A good sportsman, a fine singer and fiddle player and a witty speaker, James Hogg enjoyed great popularity both in Edinburgh and throughout the Borders. It was mainly his wide connections and organisational flair that led to the founding of St. Ronan’s Border Club which, as everyone knows, “held its first public meeting at Innerleithen” on 26 September 1827. A good account of those early days is contained in David Groves’ book James Hogg and he St. Ronan’s Border Club. Hogg performed supervisory and judging roles at the early athletics meetings. Although now too advanced in years to participate in the more energetic games, Hogg became a first class exponent of archery, regularly winning prizes at St. Ronan’s (though not the Silver Arrow). The “green and gold” uniform he wore at the Games was that of captain of St. Ronan’s Bowmen. Hogg was also an accomplished angler. In October 1828 he was reported as winning the “salmon medal of the club” by landing a twenty-pounder from the Tweed opposite Holylee.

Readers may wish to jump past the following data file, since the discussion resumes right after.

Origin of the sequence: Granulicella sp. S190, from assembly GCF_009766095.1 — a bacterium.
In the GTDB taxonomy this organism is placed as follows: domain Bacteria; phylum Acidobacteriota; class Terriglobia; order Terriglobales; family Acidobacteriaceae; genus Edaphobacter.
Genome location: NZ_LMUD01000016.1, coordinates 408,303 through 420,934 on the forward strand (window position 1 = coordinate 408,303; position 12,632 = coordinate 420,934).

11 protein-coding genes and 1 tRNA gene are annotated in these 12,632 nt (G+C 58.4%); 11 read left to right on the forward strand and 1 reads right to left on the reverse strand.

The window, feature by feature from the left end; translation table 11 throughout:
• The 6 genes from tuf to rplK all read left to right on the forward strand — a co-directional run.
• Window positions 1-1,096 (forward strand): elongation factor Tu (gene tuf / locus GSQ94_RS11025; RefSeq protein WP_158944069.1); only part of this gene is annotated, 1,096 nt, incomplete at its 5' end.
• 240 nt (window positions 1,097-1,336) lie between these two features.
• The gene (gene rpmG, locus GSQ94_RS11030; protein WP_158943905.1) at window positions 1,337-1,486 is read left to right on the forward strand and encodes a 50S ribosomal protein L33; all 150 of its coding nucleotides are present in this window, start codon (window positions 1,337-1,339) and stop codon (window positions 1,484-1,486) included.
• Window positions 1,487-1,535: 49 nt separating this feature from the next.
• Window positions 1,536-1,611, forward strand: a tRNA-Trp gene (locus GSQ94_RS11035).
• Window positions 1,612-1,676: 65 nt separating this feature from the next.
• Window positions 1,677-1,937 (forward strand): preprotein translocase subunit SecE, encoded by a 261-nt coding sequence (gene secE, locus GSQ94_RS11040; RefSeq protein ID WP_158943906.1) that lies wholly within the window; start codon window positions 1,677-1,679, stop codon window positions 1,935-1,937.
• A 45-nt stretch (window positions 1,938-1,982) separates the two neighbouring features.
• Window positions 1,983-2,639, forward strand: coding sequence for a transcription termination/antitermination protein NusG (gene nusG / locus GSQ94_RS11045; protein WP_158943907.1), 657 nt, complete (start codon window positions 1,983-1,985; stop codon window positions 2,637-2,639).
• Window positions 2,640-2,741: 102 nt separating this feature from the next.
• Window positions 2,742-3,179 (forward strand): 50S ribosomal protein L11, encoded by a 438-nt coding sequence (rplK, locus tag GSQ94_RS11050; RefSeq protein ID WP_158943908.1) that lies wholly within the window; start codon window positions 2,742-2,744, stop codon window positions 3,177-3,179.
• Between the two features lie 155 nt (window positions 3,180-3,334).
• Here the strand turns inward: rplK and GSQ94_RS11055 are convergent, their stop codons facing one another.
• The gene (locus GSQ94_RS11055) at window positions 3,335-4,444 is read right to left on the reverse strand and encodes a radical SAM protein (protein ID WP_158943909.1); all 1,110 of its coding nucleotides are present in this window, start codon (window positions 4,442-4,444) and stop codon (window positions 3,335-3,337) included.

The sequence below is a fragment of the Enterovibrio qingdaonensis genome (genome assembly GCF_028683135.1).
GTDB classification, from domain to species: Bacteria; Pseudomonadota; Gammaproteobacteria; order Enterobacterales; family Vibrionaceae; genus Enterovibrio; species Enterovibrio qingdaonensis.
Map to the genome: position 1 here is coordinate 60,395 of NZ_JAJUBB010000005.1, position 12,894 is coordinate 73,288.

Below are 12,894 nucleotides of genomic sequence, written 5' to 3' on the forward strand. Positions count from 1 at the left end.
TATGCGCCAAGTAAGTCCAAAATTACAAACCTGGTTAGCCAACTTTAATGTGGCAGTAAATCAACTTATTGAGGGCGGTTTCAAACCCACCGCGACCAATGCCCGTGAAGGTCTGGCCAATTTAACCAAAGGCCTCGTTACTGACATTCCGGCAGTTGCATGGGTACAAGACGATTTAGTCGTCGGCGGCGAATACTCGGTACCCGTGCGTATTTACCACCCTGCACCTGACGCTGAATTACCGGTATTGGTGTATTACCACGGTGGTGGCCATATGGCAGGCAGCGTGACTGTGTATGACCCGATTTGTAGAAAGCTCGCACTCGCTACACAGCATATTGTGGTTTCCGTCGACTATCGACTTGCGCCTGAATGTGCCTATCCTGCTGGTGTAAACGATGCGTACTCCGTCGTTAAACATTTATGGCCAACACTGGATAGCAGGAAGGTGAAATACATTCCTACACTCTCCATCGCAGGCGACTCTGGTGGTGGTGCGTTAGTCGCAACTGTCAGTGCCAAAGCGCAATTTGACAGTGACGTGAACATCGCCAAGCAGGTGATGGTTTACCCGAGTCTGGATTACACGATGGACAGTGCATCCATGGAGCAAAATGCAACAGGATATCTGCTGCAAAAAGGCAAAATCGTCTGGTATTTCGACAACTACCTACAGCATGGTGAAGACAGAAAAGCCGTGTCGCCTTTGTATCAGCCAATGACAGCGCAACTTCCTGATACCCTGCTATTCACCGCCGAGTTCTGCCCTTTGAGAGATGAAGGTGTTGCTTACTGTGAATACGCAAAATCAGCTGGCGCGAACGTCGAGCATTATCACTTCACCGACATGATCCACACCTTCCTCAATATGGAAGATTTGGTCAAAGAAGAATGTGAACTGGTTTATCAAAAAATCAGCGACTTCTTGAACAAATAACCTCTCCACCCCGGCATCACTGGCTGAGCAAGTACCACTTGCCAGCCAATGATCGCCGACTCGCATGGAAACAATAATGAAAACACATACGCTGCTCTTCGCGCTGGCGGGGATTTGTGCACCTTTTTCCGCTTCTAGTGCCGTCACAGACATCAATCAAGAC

There can be no doubt that it was James Hogg’s sheer enthusiasm for sporting contests that got St. Ronan’s Border Games up and running. That others such as Innerleithen’s Robert Boyd (the first secretary) made significant contributions in the early days of the Games cannot be gainsaid. Few would dispute, however, that it was Hogg’s leadership and vigour that galvanised those others into action. In the St. Ronan’s Border Games centenary year of 1927 John A. Anderson suggested that some memorial to the Ettrick Shepherd should be erected in Innerleithen but, like Anderson himself, the poet is unlikely to be forgotten here. Proudly etched on the Blue Banner carried by our Standard Bearer is the name of “Hogg”. What greater honour is for the town to bestow upon him?

James Ruckbie

Taken from "Hawick Songs and Song Writers" by Robert Murray 1897